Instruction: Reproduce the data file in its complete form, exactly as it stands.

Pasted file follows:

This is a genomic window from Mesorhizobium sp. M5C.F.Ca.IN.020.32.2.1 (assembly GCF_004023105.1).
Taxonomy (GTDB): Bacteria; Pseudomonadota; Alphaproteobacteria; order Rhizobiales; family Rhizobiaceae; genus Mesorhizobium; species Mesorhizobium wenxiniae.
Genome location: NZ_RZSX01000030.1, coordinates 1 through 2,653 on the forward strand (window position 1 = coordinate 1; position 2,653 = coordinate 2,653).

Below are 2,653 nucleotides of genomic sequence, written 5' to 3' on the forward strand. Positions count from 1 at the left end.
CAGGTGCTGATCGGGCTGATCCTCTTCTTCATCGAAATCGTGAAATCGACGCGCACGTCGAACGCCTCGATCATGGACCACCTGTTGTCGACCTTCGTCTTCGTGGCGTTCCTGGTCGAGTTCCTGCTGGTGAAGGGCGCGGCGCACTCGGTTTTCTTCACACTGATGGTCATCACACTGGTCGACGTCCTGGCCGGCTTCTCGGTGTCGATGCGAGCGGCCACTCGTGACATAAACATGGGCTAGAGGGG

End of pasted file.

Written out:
This is a genomic window from Mesorhizobium sp. M5C.F.Ca.IN.020.32.2.1 (assembly GCF_004023105.1).
Taxonomy (GTDB): Bacteria; Pseudomonadota; Alphaproteobacteria; order Rhizobiales; family Rhizobiaceae; genus Mesorhizobium; species Mesorhizobium wenxiniae.
Genome location: NZ_RZSX01000030.1, coordinates 1 through 2,653 on the forward strand (window position 1 = coordinate 1; position 2,653 = coordinate 2,653).

Below are 2,653 nucleotides of genomic sequence, written 5' to 3' on the forward strand. Positions count from 1 at the left end.
CAGGTGCTGATCGGGCTGATCCTCTTCTTCATCGAAATCGTGAAATCGACGCGCACGTCGAACGCCTCGATCATGGACCACCTGTTGTCGACCTTCGTCTTCGTGGCGTTCCTGGTCGAGTTCCTGCTGGTGAAGGGCGCGGCGCACTCGGTTTTCTTCACACTGATGGTCATCACACTGGTCGACGTCCTGGCCGGCTTCTCGGTGTCGATGCGAGCGGCCACTCGTGACATAAACATGGGCTAGAGGGG